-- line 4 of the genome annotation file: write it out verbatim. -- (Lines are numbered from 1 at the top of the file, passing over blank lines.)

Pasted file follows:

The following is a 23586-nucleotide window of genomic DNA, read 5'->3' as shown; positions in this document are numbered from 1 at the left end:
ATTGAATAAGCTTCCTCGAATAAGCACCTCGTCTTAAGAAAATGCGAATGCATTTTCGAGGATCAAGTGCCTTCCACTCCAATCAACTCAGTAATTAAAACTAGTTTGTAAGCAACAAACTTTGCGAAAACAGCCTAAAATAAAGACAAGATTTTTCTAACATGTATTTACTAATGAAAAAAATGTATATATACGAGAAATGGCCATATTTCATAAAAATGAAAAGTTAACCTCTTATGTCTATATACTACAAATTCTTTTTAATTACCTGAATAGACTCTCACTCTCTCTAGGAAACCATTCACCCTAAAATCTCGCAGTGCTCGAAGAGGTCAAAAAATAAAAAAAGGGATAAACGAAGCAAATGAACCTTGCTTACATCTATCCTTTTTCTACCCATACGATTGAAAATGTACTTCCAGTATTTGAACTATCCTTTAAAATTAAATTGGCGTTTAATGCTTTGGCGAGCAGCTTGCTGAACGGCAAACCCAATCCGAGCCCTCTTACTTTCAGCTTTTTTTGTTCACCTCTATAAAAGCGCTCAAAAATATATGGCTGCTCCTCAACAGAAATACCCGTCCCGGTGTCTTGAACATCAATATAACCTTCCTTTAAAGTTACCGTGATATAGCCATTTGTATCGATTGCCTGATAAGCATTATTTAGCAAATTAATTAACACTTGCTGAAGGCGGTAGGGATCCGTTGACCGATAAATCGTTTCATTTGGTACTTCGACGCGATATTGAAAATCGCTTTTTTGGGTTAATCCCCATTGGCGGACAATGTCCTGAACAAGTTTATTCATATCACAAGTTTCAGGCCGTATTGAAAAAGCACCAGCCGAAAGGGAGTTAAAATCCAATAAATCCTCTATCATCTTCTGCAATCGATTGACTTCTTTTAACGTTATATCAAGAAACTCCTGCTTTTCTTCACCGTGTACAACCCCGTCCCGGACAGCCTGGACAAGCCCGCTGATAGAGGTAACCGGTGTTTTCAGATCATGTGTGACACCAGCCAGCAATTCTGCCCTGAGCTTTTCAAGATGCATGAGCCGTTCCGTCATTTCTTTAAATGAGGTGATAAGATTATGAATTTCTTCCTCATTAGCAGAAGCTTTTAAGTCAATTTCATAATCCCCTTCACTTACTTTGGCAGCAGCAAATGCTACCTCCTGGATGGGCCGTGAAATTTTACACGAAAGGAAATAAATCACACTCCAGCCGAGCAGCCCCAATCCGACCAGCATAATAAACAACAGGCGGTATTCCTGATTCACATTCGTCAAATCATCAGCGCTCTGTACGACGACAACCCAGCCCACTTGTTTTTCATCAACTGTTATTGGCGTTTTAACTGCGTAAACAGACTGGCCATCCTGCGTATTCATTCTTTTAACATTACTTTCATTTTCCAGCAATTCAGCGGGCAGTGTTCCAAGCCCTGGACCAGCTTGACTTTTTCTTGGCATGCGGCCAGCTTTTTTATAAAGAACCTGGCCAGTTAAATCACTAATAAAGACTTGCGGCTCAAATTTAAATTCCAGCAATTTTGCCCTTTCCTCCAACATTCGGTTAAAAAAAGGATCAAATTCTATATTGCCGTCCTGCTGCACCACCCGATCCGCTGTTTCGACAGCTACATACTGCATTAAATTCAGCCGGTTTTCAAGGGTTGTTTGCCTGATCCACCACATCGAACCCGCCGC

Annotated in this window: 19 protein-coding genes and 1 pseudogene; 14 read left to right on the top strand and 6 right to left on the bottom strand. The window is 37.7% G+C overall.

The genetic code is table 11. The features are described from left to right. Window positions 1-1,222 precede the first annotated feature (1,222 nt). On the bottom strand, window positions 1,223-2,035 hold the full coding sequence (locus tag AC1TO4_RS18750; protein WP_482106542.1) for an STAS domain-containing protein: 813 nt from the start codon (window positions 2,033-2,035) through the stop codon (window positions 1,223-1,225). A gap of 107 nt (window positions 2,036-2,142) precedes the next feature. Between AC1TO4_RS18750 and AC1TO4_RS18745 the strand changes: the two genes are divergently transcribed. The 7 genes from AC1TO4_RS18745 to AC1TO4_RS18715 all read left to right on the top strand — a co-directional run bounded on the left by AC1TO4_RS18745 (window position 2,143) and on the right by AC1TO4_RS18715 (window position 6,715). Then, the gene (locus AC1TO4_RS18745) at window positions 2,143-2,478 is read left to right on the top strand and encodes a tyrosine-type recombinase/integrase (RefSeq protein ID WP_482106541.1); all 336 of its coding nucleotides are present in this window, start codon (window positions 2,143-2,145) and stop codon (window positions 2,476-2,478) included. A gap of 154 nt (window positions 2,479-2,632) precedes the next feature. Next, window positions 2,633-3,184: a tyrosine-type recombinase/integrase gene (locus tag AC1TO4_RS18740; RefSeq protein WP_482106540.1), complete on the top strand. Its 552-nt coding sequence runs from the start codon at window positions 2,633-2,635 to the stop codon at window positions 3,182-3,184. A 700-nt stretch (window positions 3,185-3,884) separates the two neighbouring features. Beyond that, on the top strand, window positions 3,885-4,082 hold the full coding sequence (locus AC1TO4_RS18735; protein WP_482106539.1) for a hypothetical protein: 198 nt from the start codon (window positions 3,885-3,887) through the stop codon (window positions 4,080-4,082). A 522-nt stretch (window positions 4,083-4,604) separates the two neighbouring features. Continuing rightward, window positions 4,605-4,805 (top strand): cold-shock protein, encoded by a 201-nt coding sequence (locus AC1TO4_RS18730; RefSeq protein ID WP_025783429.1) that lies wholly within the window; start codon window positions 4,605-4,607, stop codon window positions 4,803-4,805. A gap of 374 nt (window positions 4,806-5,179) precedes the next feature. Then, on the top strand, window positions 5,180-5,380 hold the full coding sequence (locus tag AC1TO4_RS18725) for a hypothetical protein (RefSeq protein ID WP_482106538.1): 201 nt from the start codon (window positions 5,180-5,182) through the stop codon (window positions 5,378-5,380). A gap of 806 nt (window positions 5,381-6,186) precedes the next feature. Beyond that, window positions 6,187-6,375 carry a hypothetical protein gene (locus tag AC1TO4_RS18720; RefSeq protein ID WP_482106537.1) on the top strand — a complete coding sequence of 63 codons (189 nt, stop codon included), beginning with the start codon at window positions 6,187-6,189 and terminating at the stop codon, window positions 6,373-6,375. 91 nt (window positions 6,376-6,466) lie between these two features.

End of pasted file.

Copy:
The genetic code is table 11. The features are described from left to right. Window positions 1-1,222 precede the first annotated feature (1,222 nt). On the bottom strand, window positions 1,223-2,035 hold the full coding sequence (locus tag AC1TO4_RS18750; protein WP_482106542.1) for an STAS domain-containing protein: 813 nt from the start codon (window positions 2,033-2,035) through the stop codon (window positions 1,223-1,225). A gap of 107 nt (window positions 2,036-2,142) precedes the next feature. Between AC1TO4_RS18750 and AC1TO4_RS18745 the strand changes: the two genes are divergently transcribed. The 7 genes from AC1TO4_RS18745 to AC1TO4_RS18715 all read left to right on the top strand — a co-directional run bounded on the left by AC1TO4_RS18745 (window position 2,143) and on the right by AC1TO4_RS18715 (window position 6,715). Then, the gene (locus AC1TO4_RS18745) at window positions 2,143-2,478 is read left to right on the top strand and encodes a tyrosine-type recombinase/integrase (RefSeq protein ID WP_482106541.1); all 336 of its coding nucleotides are present in this window, start codon (window positions 2,143-2,145) and stop codon (window positions 2,476-2,478) included. A gap of 154 nt (window positions 2,479-2,632) precedes the next feature. Next, window positions 2,633-3,184: a tyrosine-type recombinase/integrase gene (locus tag AC1TO4_RS18740; RefSeq protein WP_482106540.1), complete on the top strand. Its 552-nt coding sequence runs from the start codon at window positions 2,633-2,635 to the stop codon at window positions 3,182-3,184. A 700-nt stretch (window positions 3,185-3,884) separates the two neighbouring features. Beyond that, on the top strand, window positions 3,885-4,082 hold the full coding sequence (locus AC1TO4_RS18735; protein WP_482106539.1) for a hypothetical protein: 198 nt from the start codon (window positions 3,885-3,887) through the stop codon (window positions 4,080-4,082). A 522-nt stretch (window positions 4,083-4,604) separates the two neighbouring features. Continuing rightward, window positions 4,605-4,805 (top strand): cold-shock protein, encoded by a 201-nt coding sequence (locus AC1TO4_RS18730; RefSeq protein ID WP_025783429.1) that lies wholly within the window; start codon window positions 4,605-4,607, stop codon window positions 4,803-4,805. A gap of 374 nt (window positions 4,806-5,179) precedes the next feature. Then, on the top strand, window positions 5,180-5,380 hold the full coding sequence (locus tag AC1TO4_RS18725) for a hypothetical protein (RefSeq protein ID WP_482106538.1): 201 nt from the start codon (window positions 5,180-5,182) through the stop codon (window positions 5,378-5,380). A gap of 806 nt (window positions 5,381-6,186) precedes the next feature. Beyond that, window positions 6,187-6,375 carry a hypothetical protein gene (locus tag AC1TO4_RS18720; RefSeq protein ID WP_482106537.1) on the top strand — a complete coding sequence of 63 codons (189 nt, stop codon included), beginning with the start codon at window positions 6,187-6,189 and terminating at the stop codon, window positions 6,373-6,375. 91 nt (window positions 6,376-6,466) lie between these two features.